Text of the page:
Posts Tagged ‘questions’

Toddler Interview: 21 Questions

Tuesday, August 21st, 2012

21 Toddler Interview Questions

I stole these from the adorable Krystal and her equally adorable daughter Marley. I’m assuming her interview involved a lot less trying to run away to go sit on the dog or watch trash trucks out the window. (I made up a joke for you. How can you tell if a 3-year-old has ADD? They’re breathing.) I might have better luck asking Caroline these questions, except her  answers would all be “Cheese!” Here’s the list of 21 Toddler Interview Questions I asked Evan:

1. What is something mommy always says to you? Mommy says “Yes”.

2. What makes you happy? Toys.

3. What makes you sad? Pointing makes me sad. Pointy things.

4. What makes you laugh? Helicopters make me laugh!

5. How old are you? Three.

6. How old is Mommy? Four! You are four.

7. How old is Daddy? Hmmm I don’t know. Daddies are…three.

8. What is your favorite thing to do? Walk, and the zoo. And when Mormor comes to the zoo with us! (Note: Mormor has never been to our zoo.)

9. Who is your best friend? Daddy.

10. What do you want to be when you grow up? Bigger.

11. What are you really good at? Putting things in Mr. Potato Head.

12. What are you not very good at? Using my words.

13. What did you do today? We went at the zoo. (Me: No we didn’t) We went at gymnastics. (Me: No we didn’t) We went to the park and saw my friends and went at Stroller Strides. Are we done yet?

14. What is your favorite food? Chicken and salad. And french fries with a toy and lemonade and a hamburger.

15. What is your favorite song? Music.

16. What do you want for your birthday this year? A castle and a basketball.

17. What is your favorite animal? Sharks and fishes.

18. What is love? Hmmm…I don’t know. Hugs?

19. What does daddy do for work? A boat. He goes on a boat.

20. Where do you live? I got it! In my house.

21. Where is your favorite place to go? The playground. Are we done now? I want to watch Octonauts.

What’s In A Choice?

Tuesday, October 18th, 2011

Obviously, by now everyone has heard of Occupy Wall Street. The other day, a friend posted a link to this chart, which is a great summary of what OWS is about and why they feel that way.

I’m not going to talk about the movement itself, but I am interested in something my friend said in reference to the data in that chart: “…to say that more women {with children under the age of 18} work today because they have no choice and not because they like having a career in a society where it is acceptable and because discrimination has been drastically reduced is silly.”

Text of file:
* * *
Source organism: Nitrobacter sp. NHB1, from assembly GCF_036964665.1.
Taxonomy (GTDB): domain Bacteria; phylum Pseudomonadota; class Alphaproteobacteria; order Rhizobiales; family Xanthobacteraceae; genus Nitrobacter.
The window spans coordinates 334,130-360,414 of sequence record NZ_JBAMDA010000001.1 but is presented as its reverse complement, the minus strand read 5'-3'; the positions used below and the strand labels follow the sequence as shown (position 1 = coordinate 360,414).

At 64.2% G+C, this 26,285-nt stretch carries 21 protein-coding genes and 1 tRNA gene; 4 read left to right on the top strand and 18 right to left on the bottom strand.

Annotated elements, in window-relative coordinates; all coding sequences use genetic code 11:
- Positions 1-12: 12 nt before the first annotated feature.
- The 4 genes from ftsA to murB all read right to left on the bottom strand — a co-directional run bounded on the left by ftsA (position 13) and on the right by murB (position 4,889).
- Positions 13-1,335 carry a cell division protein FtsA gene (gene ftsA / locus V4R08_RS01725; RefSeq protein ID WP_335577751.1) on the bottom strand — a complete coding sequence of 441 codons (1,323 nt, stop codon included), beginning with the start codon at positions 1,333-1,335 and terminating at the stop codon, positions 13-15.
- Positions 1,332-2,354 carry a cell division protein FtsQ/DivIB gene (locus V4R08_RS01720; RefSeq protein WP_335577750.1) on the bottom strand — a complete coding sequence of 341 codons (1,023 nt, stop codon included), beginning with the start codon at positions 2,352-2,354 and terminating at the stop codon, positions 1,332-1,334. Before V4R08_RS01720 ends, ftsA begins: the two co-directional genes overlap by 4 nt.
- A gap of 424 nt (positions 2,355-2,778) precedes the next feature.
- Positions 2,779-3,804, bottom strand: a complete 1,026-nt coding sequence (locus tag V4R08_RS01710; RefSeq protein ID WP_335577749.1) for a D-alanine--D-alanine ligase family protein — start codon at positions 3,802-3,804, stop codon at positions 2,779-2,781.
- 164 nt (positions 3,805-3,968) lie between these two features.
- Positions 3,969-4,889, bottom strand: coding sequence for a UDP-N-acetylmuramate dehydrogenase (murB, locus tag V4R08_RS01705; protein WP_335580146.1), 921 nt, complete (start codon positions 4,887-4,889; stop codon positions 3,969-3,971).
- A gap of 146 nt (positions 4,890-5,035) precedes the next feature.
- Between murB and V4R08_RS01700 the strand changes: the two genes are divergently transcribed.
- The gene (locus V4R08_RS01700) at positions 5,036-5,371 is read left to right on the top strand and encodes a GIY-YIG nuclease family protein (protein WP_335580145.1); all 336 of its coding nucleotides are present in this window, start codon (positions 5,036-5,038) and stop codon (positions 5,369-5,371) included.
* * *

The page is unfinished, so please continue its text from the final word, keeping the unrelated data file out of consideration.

And my immediate response was: Well yes. But also no. And definitely. But really not at all. Why do women work? Or more specifically, why do MOTHERS work?  Can there possibly be a more complicated question?

The stickiest part of my friend’s statement is “no choice”, isn’t it? On the one hand, yah for feminism and the opportunity to have careers outside the home that aren’t just placeholders until we can snag a husband! On the other hand, pretending your cashier at Target would rather be making $8 an hour ringing up your face cream and Funions instead of at home with her own kid is bullshit.

I know plenty of moms who love their jobs, love their work, love having adult conversations around the water cooler about The Real Housewives of Wherever but who would quit and stay home with their kids in a HEARTBEAT if they suddenly won the lottery and could never work another day in their life. I also know that if childcare was free and I could have any job I wanted in the whole world I would absolutely leave my kids to be raised by strangers (said in your best judgy voice) a few days a week while I trained dolphins at Sea World (hey, sometimes your dream at 6 years old is STILL YOUR DREAM).

But real life doesn’t give everyone those options. If you’re a single mom? You have no choice. In a lot of cities there is no way to support a family on one income. Sometimes your partner gets laid off. Or maybe their job doesn’t offer health insurance. Or maybe they’re in school pursuing their dream and you’re supporting them – so you have no choice but to work to put food on the table but it is BY choice that you have chosen that choice.

There are days where my choice to stay home doesn’t even feel like a choice. SOMEONE has to watch these kids and we can’t afford a nanny. I mean really, if I had my CHOICE I’d spend one day a week at the spa getting massages and drinking cocktails so I could be the super calm, zen-like mother I aspire to be.

I don’t think “why women work” is something that can be measured or put in a pie chart or even summed up in a sentence. There is no box on a questionnaire that says “all and also none of the above” so using it as part of a your political movement can be tricky. I think the only thing you could get everyone to agree to would be that in an ideal world all women could make the choice they WANTED to make and not the choice they had to make.

So, why do you/do you not work?

Here’s my answer – I always planned to be a stay-at-home-mom eventually. We are able to afford it right now. I became a military spouse right after college and never established a career I would have wanted to go back to post-kids and I haven’t found anything I can do from home (besides blogging, obviously, which doesn’t exactly lead to BUCKETS OF MONEY.) So I think it is about 80% by choice and 20% not by choice although that’s the least scientific percentage ever.